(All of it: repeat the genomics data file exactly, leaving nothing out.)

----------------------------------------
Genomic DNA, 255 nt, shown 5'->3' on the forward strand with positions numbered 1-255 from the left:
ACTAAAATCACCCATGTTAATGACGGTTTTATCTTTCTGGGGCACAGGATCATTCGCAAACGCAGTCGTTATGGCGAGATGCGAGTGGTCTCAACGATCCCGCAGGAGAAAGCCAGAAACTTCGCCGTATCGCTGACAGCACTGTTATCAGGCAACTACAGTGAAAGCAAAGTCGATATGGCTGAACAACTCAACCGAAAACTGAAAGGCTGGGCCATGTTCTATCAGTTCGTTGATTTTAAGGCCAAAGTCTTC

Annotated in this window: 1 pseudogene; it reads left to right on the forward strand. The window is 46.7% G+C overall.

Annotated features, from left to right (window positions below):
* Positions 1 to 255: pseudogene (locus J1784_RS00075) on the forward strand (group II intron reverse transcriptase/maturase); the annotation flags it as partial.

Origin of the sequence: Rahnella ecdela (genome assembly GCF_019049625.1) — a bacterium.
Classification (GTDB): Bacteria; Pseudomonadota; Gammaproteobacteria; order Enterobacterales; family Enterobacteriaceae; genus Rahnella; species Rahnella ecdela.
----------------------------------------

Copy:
Genomic DNA, 255 nt, shown 5'->3' on the forward strand with positions numbered 1-255 from the left:
ACTAAAATCACCCATGTTAATGACGGTTTTATCTTTCTGGGGCACAGGATCATTCGCAAACGCAGTCGTTATGGCGAGATGCGAGTGGTCTCAACGATCCCGCAGGAGAAAGCCAGAAACTTCGCCGTATCGCTGACAGCACTGTTATCAGGCAACTACAGTGAAAGCAAAGTCGATATGGCTGAACAACTCAACCGAAAACTGAAAGGCTGGGCCATGTTCTATCAGTTCGTTGATTTTAAGGCCAAAGTCTTC

Annotated in this window: 1 pseudogene; it reads left to right on the forward strand. The window is 46.7% G+C overall.

Annotated features, from left to right (window positions below):
* Positions 1 to 255: pseudogene (locus J1784_RS00075) on the forward strand (group II intron reverse transcriptase/maturase); the annotation flags it as partial.

Origin of the sequence: Rahnella ecdela (genome assembly GCF_019049625.1) — a bacterium.
Classification (GTDB): Bacteria; Pseudomonadota; Gammaproteobacteria; order Enterobacterales; family Enterobacteriaceae; genus Rahnella; species Rahnella ecdela.